And finally, The FDR Scholarship Programs. We are seeking to fund two scholarship opportunities. The first provides undergraduates the chance to intern at Hyde Park for the summer, learning historic preservation, museum curatorial skills, participating in public affairs and educational programs, as well as permitting students to work with primary source documents relating to Franklin Delano Roosevelt, his life and presidency. Here we would tap into an existing program at the FDR Library and Presidential Museum, essentially funding an extra slot. The cost is $5000 per student per summer. The students work, learn, and receive a small stipend to cover expenses.

The second scholarship program is more ambitious, and is motivated by something FDR’s Harvard roommate and life-long friend  Lathrop Brown said in an interview with filmmaker Pare Lorenz. Remarking on why FDR later became such an effective leader, Brown stated: FDR had traveled much more than most boys of his own age… He had an inquiring mind, and unlike other boys brought up like a litter of puppies in a kennel, who spent their time cuffing each other, he had plenty of time to spend on individualistic pursuits. Because of this, he was more mature in many respects than his contemporaries. His eyes opened earlier.” The key here is travel: by age 15, FDR had spent nearly half of his life abroad, spoke fluent French and German, and had seen much of Western Europe: the very land he would be charged to save 40 years later. It occurred to me, as a former language concentrator, and as someone who came to Harvard on full scholarship – and who returned home each summer to Milwaukee to earn money for the next school year – that while the College has done a magnificent job of equalizing the social and academic experience during the term, the summer break is entirely another matter. So to level the playing field a bit and provide less affluent students with study opportunities they wouldn’t otherwise have, we’re proposing an FDR Traveling Scholar Program, which would each year award a stipend of up to $8,000 to pay for an accredited academic program abroad, and then, once successfully completed, provide the student with a $3500 stipend to make up for lost summer wages. This program would only be available to Harvard students below a certain economic threshold, and would be awarded to those wishing to pursue clearly delineated goals that foster cultural communication and global understanding in the international spirit of FDR’s fourth inaugural address:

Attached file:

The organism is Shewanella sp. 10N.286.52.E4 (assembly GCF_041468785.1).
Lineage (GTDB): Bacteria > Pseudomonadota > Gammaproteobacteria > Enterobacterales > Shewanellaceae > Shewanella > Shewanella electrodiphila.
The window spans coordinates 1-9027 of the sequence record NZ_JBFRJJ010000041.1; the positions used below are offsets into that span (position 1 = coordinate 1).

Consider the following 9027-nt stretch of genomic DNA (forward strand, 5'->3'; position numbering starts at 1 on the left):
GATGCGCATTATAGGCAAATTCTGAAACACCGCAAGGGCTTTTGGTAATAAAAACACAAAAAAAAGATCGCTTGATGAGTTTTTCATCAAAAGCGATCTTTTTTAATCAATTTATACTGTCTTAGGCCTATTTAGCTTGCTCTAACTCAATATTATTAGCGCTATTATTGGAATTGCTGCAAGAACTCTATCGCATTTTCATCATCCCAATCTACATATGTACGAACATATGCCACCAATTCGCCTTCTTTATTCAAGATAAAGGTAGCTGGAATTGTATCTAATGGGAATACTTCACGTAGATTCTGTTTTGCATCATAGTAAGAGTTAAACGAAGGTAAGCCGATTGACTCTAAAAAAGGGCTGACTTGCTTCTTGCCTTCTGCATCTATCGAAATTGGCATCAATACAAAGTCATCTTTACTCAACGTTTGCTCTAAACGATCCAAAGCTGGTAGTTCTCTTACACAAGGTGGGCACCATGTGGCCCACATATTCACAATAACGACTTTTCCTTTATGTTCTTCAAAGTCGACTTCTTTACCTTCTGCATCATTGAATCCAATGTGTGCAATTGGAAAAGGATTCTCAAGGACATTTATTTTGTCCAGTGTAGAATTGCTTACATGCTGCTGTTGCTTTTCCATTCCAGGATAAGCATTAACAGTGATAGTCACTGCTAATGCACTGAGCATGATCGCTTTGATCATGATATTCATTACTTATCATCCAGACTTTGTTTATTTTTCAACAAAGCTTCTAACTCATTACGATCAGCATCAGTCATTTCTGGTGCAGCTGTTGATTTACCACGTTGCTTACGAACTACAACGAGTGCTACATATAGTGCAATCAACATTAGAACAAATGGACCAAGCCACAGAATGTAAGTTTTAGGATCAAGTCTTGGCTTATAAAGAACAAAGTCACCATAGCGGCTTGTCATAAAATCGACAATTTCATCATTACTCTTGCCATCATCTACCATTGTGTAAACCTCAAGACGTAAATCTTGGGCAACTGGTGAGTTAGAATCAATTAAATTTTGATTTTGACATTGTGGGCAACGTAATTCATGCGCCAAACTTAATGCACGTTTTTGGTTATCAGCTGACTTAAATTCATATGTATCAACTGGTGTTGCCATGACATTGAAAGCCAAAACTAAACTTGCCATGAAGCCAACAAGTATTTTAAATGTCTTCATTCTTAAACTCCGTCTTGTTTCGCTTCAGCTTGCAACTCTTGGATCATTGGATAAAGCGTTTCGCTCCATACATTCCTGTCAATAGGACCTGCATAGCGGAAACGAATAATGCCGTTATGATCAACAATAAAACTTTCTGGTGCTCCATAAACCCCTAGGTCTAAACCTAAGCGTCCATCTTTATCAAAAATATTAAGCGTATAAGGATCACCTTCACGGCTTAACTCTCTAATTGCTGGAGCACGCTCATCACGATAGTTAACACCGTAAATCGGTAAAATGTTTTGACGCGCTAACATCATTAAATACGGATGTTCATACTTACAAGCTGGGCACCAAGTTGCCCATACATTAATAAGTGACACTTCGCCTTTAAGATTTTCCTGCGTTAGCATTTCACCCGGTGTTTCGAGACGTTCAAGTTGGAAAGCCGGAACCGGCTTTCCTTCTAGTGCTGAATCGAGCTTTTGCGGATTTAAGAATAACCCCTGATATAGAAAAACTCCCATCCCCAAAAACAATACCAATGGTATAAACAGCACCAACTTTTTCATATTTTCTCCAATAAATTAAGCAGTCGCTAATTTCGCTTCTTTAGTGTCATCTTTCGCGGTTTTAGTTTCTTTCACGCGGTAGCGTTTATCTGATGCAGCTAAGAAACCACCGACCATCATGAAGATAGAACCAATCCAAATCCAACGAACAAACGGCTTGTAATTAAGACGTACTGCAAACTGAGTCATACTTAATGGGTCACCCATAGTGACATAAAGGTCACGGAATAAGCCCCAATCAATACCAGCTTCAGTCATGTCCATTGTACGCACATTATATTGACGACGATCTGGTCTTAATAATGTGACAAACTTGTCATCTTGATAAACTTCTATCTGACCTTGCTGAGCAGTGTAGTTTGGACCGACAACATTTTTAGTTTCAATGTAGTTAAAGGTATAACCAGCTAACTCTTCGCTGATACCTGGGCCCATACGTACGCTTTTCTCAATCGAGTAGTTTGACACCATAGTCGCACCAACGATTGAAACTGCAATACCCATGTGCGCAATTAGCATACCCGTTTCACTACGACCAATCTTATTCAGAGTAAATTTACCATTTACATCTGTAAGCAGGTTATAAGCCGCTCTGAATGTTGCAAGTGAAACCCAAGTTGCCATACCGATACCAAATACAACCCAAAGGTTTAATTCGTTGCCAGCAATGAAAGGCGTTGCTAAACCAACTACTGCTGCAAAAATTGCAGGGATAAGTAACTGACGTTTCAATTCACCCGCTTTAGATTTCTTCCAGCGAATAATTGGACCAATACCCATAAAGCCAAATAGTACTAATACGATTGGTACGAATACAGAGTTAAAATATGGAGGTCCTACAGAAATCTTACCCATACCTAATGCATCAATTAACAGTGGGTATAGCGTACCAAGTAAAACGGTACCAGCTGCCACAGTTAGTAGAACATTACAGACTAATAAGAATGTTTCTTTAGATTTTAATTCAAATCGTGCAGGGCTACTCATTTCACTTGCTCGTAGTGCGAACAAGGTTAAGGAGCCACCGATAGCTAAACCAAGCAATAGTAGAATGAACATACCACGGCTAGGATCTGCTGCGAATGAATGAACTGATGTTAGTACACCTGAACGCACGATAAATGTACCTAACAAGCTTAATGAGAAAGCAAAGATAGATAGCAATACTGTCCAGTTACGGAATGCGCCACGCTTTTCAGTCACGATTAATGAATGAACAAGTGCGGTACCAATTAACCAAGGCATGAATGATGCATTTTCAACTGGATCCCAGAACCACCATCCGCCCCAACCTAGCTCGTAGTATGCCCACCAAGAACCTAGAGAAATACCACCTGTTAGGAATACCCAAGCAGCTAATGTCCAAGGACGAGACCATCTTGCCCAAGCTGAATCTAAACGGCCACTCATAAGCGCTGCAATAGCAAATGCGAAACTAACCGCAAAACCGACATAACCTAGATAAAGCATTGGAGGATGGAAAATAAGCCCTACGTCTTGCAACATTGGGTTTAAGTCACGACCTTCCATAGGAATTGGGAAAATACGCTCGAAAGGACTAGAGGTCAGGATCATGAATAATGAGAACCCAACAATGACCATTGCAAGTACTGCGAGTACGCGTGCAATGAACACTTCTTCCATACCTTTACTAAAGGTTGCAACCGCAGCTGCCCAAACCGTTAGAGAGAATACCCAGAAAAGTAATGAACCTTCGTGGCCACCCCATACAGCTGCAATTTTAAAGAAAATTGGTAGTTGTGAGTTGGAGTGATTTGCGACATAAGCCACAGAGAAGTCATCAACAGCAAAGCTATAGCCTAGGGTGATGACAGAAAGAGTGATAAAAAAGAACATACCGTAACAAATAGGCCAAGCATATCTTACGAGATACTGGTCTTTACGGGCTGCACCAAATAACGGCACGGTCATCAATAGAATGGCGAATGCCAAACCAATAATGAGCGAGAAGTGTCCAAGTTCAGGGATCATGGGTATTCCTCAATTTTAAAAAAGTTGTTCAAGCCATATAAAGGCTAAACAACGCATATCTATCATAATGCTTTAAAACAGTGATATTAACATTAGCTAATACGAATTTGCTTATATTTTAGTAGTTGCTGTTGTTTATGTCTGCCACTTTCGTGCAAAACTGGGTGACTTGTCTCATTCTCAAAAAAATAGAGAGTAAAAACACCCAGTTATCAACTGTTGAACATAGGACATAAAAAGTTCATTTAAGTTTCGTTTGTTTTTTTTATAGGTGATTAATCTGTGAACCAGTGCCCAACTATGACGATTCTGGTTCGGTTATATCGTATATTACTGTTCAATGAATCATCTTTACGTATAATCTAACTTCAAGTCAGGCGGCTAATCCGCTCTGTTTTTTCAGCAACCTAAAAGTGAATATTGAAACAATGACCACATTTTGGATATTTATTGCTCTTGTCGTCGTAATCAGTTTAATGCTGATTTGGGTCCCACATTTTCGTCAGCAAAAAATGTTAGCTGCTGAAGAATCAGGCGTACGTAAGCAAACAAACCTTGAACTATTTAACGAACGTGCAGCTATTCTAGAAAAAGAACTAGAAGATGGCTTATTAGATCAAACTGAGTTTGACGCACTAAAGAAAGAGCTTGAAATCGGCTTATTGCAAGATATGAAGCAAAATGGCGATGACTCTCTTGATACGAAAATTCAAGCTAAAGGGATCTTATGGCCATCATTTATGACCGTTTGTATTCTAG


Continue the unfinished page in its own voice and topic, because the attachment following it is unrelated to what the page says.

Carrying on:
“Today, in this year of war, 1945, we have learned lessons—at a fearful cost—and we shall profit by them.
We have learned that we cannot live alone, at peace; that our own well-being is dependent on the well-being of other Nations, far away…  We have learned to be citizens of the world, members of the human community. We have learned the simple truth, as Emerson said, that, ‘The only way to have a friend is to be one.'”

The cost of these two programs would be  $16,000 per annum. At the beginning, these grants will be awarded as funds become available, but over the course of the next five years, we hope to build up a $500,000 endowment to fund these programs annually from investment earnings, as well as to finance expansion of the Suite’s educational mission. This last is critical, as while the College maintains the physical shell of Westmorly Hall, once through the door of B-17, it’s all up to us: the preservation of the interiors and the maintenance of the entire FDR Suite collection is the sole fiscal responsibility of the Foundation. We receive no funds from the College.

So this, ladies and gentlemen, is WHY WE FIGHT.

Care to join the battle?  We welcome, and need, your support.

The FDR Suite Restoration Project at Adams House, Harvard College is funded entirely through your contributions to the FDR Suite Foundation Inc, a public 501(c)3 charity set up to create the only living memorial to FDR at Harvard, as well as a museum of 19th century Harvard student life. We do not receive funds from the University to support this endeavor, and we need your help!

All Hallows’ Eve

A 1904 Halloween postcard. I don't recognize these visages, do you?

A 1904 Halloween postcard. I don't recognize these visages, do you?

From our haunted mirror to yours, Happy Halloween!

The FDR Suite Restoration Project at Adams House, Harvard College is funded entirely through your contributions to the FDR Suite Foundation Inc, a public 501(c)3 charity set up to create the only living memorial to FDR at Harvard, as well as a museum of 19th century Harvard student life. We do not receive funds from the University to support this endeavor, and we need your help!

Home Stretch

This window treatment for a "portiere" or French door, is very similar to what's intended for the study.

This window treatment for a "portiere" or French door from Paine's 1898 catalogue, is very similar to what's intended for the study.

“They write me from Jordan and Marsh that the curtains are to be put up in your rooms today, so I hope you will be in order by tomorrow.” Sara to FDR October 6, 1900

Ladies and Gentlemen,

We’re entering the home stretch of the renovation, and we need your help. Our immediate goal is to raise 6K for the room textiles: draperies, door swags, mantel cover, etc. We know they were there, because we have both written evidence from Sara, and physical evidence in Suite itself: we can see the attachment holes! Victorian rooms aren’t complete without fabric, and this is a remarkable opportunity to recreate a real bit of history, as we actually have, thanks to the Baker Business Library Collections, a period Paine’s catalogue (the supplier of  some of FDR’s furniture) to base our designs from.